Tuesday, 29 July 2014

Isn’t selling oil harder than selling tomato and cocumber Kaka?

The United Kalavrvta. Source: The U.S. Authorities

As much as I’m sad for the circumstances Iraq and Iraqis are going through, but I feel much better after hearing the news about the slap that Massoud Barzani, the president of Iraq’s Kurdish region, got today.

The slap came from the U.S. Magistrate Judge Nancy Johnson of Galveston when issued an order for the seizure of more than $100 million of oil produced and shipped illegally by Iraq’s Kurds despite the central government objection, according to Bloomberg.

“This seems to be a legally charged issue at this point, and the last thing I want to do is get embroiled in some massive political dispute and have our name dragged through the mud,” Simon Duncan, the president of the Houston-based SPT company that was supposed to unload crude oil from the United Kalavrvta tanker, told the energy industry blog Fuel Fix.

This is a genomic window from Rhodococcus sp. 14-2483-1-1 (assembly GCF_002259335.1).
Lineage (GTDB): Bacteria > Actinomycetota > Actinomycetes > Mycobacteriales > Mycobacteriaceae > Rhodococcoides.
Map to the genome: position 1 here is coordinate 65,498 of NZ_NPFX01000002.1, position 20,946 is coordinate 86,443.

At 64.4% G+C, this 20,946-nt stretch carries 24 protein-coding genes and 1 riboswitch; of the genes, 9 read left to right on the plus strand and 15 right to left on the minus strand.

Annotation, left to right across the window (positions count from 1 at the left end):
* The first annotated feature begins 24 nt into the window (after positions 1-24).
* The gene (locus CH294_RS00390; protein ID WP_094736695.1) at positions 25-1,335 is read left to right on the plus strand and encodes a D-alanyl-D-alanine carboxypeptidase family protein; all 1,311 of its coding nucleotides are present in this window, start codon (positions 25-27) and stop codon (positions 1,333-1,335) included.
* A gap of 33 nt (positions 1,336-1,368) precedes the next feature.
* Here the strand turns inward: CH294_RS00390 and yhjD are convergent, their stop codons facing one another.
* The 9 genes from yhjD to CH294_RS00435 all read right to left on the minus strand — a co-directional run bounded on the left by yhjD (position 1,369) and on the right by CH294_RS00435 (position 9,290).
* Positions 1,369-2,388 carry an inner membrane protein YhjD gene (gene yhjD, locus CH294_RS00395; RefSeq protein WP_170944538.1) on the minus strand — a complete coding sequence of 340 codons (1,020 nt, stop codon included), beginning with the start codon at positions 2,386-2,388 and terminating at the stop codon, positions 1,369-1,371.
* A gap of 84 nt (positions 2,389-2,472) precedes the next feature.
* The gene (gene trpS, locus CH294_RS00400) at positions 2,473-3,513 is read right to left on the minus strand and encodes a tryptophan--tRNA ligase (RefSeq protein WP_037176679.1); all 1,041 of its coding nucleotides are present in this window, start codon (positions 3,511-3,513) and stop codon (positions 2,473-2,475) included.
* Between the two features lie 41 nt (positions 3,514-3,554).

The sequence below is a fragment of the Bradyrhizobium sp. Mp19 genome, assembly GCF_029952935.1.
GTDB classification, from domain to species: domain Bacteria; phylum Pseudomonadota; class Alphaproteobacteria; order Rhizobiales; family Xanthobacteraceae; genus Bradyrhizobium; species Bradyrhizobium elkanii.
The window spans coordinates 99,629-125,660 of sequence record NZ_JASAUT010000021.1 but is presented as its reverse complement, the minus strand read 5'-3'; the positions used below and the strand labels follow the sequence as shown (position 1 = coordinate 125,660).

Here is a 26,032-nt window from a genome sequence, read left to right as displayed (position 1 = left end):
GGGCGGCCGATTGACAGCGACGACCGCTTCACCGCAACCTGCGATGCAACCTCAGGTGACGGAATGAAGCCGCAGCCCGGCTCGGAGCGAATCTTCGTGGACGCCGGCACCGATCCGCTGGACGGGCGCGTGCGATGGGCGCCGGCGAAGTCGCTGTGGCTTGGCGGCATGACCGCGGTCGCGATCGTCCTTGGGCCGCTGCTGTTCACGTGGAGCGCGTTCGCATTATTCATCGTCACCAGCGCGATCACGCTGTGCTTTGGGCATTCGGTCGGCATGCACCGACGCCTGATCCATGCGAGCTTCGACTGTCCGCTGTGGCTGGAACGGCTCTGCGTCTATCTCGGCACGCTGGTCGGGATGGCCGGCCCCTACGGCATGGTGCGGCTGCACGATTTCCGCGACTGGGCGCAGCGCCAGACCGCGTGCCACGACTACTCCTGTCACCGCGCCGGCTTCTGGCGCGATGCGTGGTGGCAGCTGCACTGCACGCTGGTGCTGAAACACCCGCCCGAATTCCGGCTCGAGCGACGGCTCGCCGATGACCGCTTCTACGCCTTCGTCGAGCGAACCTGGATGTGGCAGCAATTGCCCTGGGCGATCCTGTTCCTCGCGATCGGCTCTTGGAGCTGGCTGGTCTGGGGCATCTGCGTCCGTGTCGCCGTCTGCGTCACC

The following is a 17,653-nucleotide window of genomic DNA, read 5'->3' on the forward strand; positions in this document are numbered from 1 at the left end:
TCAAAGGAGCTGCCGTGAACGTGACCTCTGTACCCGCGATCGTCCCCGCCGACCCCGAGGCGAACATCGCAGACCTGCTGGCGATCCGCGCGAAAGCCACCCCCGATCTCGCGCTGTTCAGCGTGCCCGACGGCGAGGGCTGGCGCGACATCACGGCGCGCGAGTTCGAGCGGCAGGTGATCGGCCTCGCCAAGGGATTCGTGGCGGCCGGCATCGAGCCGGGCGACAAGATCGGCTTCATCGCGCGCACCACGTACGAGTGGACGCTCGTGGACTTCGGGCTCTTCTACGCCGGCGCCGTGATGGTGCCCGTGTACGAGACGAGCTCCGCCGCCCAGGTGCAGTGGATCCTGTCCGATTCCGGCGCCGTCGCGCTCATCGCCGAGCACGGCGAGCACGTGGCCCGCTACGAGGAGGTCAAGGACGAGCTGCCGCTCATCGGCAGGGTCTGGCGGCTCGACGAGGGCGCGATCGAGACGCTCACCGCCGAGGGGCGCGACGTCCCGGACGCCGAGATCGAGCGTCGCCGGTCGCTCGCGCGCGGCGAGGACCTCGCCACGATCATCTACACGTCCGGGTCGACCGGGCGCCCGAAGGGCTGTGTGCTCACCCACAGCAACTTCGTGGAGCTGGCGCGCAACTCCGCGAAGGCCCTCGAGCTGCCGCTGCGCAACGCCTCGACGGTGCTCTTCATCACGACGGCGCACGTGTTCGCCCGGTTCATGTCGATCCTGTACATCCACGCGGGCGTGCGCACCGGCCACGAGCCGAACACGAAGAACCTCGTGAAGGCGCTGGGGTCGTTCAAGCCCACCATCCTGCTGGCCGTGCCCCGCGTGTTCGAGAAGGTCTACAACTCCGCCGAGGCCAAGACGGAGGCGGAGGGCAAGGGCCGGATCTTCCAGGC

As I was following the news, the picture of the Kurdish Prime Minister, Nechervan Barzani, came before my eyes when he was addressing the regional parliament earlier, like a peacock, to explain May decision to start exporting crude oil solely with the help of Turkey.

Barzani told the Kurdish lawmakers that the decision meant to tell Baghdad that they can sell oil in the international marker solely after a Baghdad official told him: “Kaka, selling oil isn’t like selling tomato and cucumber."

Isn’t now clear that selling oil harder than selling tomato and cucumber Kaka?

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